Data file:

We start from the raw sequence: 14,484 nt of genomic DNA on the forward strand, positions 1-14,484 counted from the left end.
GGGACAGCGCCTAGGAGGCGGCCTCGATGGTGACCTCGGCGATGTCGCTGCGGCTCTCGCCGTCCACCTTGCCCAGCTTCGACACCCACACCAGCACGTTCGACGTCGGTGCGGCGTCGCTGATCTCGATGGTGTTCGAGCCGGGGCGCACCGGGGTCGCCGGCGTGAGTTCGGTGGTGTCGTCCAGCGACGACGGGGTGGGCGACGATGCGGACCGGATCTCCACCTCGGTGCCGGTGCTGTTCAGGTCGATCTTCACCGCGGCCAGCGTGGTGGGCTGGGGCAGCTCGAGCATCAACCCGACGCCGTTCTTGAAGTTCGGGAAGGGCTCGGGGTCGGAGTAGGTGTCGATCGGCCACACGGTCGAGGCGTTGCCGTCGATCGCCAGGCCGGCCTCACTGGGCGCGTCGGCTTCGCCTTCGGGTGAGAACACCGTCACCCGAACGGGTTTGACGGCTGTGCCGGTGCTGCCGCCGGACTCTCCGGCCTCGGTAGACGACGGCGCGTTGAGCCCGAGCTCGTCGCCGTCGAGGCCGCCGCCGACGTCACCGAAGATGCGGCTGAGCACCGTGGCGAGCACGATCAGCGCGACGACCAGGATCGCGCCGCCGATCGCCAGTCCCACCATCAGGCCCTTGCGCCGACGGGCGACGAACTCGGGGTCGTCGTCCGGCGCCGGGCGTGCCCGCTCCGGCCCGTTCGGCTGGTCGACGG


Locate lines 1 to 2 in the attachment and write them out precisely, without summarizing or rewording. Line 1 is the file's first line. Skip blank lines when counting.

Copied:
We start from the raw sequence: 14,484 nt of genomic DNA on the forward strand, positions 1-14,484 counted from the left end.
GGGACAGCGCCTAGGAGGCGGCCTCGATGGTGACCTCGGCGATGTCGCTGCGGCTCTCGCCGTCCACCTTGCCCAGCTTCGACACCCACACCAGCACGTTCGACGTCGGTGCGGCGTCGCTGATCTCGATGGTGTTCGAGCCGGGGCGCACCGGGGTCGCCGGCGTGAGTTCGGTGGTGTCGTCCAGCGACGACGGGGTGGGCGACGATGCGGACCGGATCTCCACCTCGGTGCCGGTGCTGTTCAGGTCGATCTTCACCGCGGCCAGCGTGGTGGGCTGGGGCAGCTCGAGCATCAACCCGACGCCGTTCTTGAAGTTCGGGAAGGGCTCGGGGTCGGAGTAGGTGTCGATCGGCCACACGGTCGAGGCGTTGCCGTCGATCGCCAGGCCGGCCTCACTGGGCGCGTCGGCTTCGCCTTCGGGTGAGAACACCGTCACCCGAACGGGTTTGACGGCTGTGCCGGTGCTGCCGCCGGACTCTCCGGCCTCGGTAGACGACGGCGCGTTGAGCCCGAGCTCGTCGCCGTCGAGGCCGCCGCCGACGTCACCGAAGATGCGGCTGAGCACCGTGGCGAGCACGATCAGCGCGACGACCAGGATCGCGCCGCCGATCGCCAGTCCCACCATCAGGCCCTTGCGCCGACGGGCGACGAACTCGGGGTCGTCGTCCGGCGCCGGGCGTGCCCGCTCCGGCCCGTTCGGCTGGTCGACGG